Looking at the photo of the car, the wall to the left of the left hand bay looks tall enough to prevent the driver exiting his vehicle, were the car parked within the painted lines.

When I was in Flagstaff, Arizona in 1982, a significant number of cars were parked in like manner in the hotel car park. I was informed these were new cars & their owners did not want any little dings from car doors. I did not bother to point out the obvious solution.

Colin Davies said...

So the driver could have parked in the RH bay. Yes, the new car strategy is common in underground 'parkings' here. I'm always tempted to key them.

Maria said...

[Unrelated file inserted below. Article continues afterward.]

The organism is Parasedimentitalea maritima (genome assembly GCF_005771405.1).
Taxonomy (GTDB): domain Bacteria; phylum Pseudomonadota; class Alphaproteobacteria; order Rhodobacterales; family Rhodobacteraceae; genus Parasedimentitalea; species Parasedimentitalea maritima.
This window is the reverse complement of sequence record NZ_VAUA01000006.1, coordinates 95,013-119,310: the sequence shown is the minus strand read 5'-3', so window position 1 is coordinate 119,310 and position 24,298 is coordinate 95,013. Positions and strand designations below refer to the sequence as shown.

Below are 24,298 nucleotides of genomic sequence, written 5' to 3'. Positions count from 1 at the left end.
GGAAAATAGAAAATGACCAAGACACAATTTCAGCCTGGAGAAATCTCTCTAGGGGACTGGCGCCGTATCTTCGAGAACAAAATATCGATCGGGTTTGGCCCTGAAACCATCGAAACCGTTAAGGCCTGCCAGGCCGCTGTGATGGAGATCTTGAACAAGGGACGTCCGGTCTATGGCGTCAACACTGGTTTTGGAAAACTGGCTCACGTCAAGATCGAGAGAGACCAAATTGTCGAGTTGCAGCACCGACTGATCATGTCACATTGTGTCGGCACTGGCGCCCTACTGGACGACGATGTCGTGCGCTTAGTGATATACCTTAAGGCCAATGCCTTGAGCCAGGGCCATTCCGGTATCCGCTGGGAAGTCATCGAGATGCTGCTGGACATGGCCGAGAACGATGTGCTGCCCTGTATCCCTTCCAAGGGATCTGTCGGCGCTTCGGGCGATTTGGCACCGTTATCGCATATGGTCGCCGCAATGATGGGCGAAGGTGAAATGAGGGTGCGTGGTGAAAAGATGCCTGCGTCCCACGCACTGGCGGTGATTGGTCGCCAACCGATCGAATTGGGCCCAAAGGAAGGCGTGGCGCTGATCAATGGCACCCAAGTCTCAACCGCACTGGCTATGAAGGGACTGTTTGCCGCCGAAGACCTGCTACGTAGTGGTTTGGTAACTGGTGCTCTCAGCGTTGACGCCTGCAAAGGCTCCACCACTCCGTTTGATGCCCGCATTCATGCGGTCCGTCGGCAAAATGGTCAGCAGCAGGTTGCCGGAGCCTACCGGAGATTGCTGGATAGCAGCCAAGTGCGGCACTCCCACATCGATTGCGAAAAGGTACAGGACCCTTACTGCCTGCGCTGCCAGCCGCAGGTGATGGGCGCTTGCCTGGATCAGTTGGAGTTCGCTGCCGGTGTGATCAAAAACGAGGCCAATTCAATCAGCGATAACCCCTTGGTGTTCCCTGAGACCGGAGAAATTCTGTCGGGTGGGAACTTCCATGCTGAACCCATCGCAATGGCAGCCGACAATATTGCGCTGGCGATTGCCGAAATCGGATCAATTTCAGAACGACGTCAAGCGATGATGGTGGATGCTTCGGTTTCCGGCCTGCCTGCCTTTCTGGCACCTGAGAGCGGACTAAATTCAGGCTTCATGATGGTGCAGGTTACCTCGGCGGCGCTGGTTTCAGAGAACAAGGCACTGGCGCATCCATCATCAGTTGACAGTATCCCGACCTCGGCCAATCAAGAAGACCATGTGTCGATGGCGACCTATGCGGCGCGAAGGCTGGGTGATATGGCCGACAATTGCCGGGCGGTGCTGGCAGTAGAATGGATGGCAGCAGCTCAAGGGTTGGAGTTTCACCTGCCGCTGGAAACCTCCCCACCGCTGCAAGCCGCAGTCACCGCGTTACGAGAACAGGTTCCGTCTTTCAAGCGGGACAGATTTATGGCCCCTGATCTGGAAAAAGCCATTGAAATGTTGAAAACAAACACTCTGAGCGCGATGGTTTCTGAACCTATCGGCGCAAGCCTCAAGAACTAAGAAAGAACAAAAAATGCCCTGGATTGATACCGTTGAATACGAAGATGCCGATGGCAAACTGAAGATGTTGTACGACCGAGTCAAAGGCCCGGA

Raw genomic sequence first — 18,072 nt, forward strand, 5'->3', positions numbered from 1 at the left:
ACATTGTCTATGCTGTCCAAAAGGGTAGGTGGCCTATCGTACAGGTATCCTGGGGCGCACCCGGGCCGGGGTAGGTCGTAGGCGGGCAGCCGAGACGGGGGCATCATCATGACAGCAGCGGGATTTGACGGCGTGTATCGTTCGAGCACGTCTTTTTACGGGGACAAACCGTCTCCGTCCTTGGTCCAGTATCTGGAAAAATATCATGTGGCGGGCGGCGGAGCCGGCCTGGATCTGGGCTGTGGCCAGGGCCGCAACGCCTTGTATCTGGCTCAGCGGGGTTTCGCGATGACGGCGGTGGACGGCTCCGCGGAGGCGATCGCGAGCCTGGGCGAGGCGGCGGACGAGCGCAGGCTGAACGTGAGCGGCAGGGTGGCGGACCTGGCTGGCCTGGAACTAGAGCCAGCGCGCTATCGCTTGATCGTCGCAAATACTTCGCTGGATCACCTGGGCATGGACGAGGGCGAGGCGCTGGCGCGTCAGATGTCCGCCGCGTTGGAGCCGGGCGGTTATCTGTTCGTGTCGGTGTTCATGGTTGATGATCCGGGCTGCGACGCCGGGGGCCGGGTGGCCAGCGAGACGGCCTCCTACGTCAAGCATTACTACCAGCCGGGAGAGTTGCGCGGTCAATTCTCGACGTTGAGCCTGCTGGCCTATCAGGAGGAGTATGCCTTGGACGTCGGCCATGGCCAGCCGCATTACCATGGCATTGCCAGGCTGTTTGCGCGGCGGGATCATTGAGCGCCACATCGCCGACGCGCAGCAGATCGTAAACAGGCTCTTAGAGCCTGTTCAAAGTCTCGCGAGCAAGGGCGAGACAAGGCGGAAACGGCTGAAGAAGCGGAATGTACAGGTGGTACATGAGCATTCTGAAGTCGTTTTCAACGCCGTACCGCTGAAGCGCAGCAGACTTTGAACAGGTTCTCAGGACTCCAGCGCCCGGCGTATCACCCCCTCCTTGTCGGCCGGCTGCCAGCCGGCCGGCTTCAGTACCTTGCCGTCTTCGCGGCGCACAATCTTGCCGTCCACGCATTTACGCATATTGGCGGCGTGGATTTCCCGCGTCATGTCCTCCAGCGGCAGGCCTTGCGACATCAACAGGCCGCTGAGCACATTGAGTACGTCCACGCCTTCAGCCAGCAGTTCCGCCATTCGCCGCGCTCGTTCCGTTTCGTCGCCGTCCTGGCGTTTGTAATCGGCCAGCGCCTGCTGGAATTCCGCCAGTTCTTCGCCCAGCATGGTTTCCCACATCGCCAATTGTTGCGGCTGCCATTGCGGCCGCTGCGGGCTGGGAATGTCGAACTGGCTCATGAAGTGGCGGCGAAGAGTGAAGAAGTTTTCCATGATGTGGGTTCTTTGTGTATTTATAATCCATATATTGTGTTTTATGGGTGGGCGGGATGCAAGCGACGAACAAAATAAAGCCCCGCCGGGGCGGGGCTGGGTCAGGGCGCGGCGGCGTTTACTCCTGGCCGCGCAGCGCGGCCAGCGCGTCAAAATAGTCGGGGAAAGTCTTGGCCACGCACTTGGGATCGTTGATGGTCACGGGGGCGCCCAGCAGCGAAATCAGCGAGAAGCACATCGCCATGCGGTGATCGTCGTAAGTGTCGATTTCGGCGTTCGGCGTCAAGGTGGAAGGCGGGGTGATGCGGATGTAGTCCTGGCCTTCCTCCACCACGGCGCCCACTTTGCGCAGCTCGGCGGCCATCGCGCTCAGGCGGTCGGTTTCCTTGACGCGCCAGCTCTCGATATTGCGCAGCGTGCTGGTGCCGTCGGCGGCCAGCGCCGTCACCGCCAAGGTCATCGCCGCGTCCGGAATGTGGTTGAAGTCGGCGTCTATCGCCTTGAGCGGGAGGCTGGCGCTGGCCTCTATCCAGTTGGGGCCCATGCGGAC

Yes, I know about the agency in Vigo that checks up on adopted kids, not that it's much more than a building with desks and chairs where people are paid just to go through the motions. There is a couple that live near here that adopted three kids from Ethiopia, two brothers and a sister. What the office in Vigo never saw, or wanted to see, was that the girl was being psychologically abused. I don't know why, perhaps the parents had only wanted boys but were forced to keep the siblings together. At any rate, things came to a head when the girl ran to a neighbor's last December and denounced her parents for abuse. Nothing came of it, though. The judge ruled it a simple family spat. The girl went back home. When she turned 18 and finished ESO this June, she had wanted to continue studying in FP but her parents argued it would be too expensive. (They won the Christmas lottery when it fell in Rianxo.) She found a job as a waitress, and eventually was forced to leave the house thanks to her parents' psychological mistreatment. Now she's living with the mother of one of her best friends, with a future so uncertain as to be absolutely black.